A new specimen of the Early Eocene Masillacolius brevidactylus and its implications for the evolution of feeding specializations in mousebirds (Coliiformes)

Gerald MAYR

en Comptes Rendus Palevol 14 (5) - Pages 363-370

Published on 31 August 2015

A new skeleton of the Early Eocene stem group mousebird Masillacolius brevidactylus is described, which for the first time provides information on the skull morphology of this unusual coliiform species. Notably, the mandible exhibits long, blade-like retroarticular processes, which were previously only known from two distantly related taxa of stem group Coliiformes. An assessment of the evolutionary significance of these structures depends on the phylogenetic interrelationships of stem group Coliiformes, which remain poorly resolved. Proceeding from recent phylogenies, the new fossil strengthens the supposition that these processes are plesiomorphic for a coliiform subclade, which also includes the extant species, and that they were secondarily reduced in crown group Coliiformes. In this case, the stem species of the clade including extant mousebirds would have exhibited feeding specializations that were lost in the evolutionary lineage leading to the extant species. Alternatively, these processes may constitute an apomorphy of a clade including Masillacolius and the Early Eocene North American Chascacocolius . In the new Masillacolius fossil a large seed is preserved, which was most likely ingested by the bird. It therefore adds another specimen to the list of coliiform fossils with seeds as stomach or gut contents and documents a long evolutionary history of frugivory in coliiform birds. This contradicts a recent proposal that birds did not play an important role as seed dispersers in the early Cenozoic.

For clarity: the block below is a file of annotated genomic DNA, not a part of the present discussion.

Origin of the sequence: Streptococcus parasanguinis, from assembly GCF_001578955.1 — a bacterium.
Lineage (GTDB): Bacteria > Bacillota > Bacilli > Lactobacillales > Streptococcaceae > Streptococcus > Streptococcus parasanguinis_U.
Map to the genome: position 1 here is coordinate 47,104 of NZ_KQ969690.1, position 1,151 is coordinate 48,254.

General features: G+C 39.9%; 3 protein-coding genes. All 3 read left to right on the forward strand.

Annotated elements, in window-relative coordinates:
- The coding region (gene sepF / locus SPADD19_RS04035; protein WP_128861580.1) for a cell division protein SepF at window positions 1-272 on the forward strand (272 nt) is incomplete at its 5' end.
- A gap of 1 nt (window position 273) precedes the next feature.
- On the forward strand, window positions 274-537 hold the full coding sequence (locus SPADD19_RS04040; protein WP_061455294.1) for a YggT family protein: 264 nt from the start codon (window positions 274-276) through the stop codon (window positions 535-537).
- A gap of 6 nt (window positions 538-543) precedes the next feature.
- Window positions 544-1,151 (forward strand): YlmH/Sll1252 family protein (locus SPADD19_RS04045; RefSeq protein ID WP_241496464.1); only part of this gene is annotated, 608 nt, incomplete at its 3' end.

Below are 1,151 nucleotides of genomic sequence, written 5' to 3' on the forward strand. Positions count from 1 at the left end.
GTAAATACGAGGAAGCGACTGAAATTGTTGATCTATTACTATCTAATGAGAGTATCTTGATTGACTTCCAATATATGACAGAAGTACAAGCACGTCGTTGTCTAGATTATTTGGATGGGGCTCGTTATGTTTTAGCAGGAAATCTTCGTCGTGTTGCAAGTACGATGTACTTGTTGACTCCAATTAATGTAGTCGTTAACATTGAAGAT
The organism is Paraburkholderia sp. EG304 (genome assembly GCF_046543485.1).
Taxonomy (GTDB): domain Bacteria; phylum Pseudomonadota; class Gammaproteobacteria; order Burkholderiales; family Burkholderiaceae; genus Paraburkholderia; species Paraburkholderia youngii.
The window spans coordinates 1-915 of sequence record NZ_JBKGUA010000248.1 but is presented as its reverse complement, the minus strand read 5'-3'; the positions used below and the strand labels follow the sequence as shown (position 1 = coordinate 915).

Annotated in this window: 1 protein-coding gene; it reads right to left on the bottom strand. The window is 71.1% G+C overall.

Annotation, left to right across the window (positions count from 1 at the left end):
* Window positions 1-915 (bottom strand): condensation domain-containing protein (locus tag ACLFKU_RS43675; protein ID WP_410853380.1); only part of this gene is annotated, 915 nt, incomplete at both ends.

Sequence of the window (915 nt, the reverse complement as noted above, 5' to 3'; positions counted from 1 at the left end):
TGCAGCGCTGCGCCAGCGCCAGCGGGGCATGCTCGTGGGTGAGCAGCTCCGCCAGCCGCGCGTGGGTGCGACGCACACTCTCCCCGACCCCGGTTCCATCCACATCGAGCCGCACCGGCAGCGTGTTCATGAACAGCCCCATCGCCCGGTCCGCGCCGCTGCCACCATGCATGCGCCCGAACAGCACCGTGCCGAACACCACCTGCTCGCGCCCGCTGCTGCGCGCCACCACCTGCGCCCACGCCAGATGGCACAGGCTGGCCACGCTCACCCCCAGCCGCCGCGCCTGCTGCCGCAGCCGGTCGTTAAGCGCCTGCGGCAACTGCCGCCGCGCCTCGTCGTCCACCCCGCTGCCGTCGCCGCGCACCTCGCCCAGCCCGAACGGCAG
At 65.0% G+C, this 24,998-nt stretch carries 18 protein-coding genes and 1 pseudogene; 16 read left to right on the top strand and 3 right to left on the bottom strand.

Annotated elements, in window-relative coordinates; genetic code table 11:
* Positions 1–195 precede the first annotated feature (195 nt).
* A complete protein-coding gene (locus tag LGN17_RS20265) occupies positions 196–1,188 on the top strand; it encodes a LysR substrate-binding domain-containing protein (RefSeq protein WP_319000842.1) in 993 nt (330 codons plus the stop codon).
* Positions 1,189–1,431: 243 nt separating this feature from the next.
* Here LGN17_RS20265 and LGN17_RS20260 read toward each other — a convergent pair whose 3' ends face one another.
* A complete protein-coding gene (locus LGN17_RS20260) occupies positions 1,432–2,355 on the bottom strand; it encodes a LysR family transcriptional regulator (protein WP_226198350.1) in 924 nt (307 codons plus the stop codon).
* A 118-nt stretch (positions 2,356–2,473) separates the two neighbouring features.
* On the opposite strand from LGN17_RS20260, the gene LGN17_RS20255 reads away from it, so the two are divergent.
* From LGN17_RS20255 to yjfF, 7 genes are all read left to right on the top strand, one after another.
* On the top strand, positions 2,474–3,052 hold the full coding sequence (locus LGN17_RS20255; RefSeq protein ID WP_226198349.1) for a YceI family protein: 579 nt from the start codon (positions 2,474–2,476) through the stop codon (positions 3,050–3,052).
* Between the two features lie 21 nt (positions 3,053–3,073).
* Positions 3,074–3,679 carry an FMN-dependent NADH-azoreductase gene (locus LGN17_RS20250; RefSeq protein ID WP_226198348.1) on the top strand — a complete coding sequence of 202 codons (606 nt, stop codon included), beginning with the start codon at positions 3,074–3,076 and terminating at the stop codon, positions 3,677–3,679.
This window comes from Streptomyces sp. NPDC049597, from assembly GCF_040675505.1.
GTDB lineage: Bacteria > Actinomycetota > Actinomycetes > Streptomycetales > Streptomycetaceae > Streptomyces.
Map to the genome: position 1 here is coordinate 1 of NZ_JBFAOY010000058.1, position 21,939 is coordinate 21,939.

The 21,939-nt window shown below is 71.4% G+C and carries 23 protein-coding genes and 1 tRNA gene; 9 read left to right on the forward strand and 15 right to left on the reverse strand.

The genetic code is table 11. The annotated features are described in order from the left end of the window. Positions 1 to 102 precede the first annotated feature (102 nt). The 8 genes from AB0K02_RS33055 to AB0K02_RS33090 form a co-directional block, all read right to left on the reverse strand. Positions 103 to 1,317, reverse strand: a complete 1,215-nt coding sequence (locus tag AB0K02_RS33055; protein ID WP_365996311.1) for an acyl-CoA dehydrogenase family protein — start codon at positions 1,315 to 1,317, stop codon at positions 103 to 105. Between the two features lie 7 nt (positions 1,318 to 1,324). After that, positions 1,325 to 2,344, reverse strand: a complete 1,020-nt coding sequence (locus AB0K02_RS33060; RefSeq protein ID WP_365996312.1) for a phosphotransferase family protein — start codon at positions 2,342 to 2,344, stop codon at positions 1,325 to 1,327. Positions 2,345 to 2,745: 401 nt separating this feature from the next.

Aves, Evolution, Frugivory, Messel, Phylogeny

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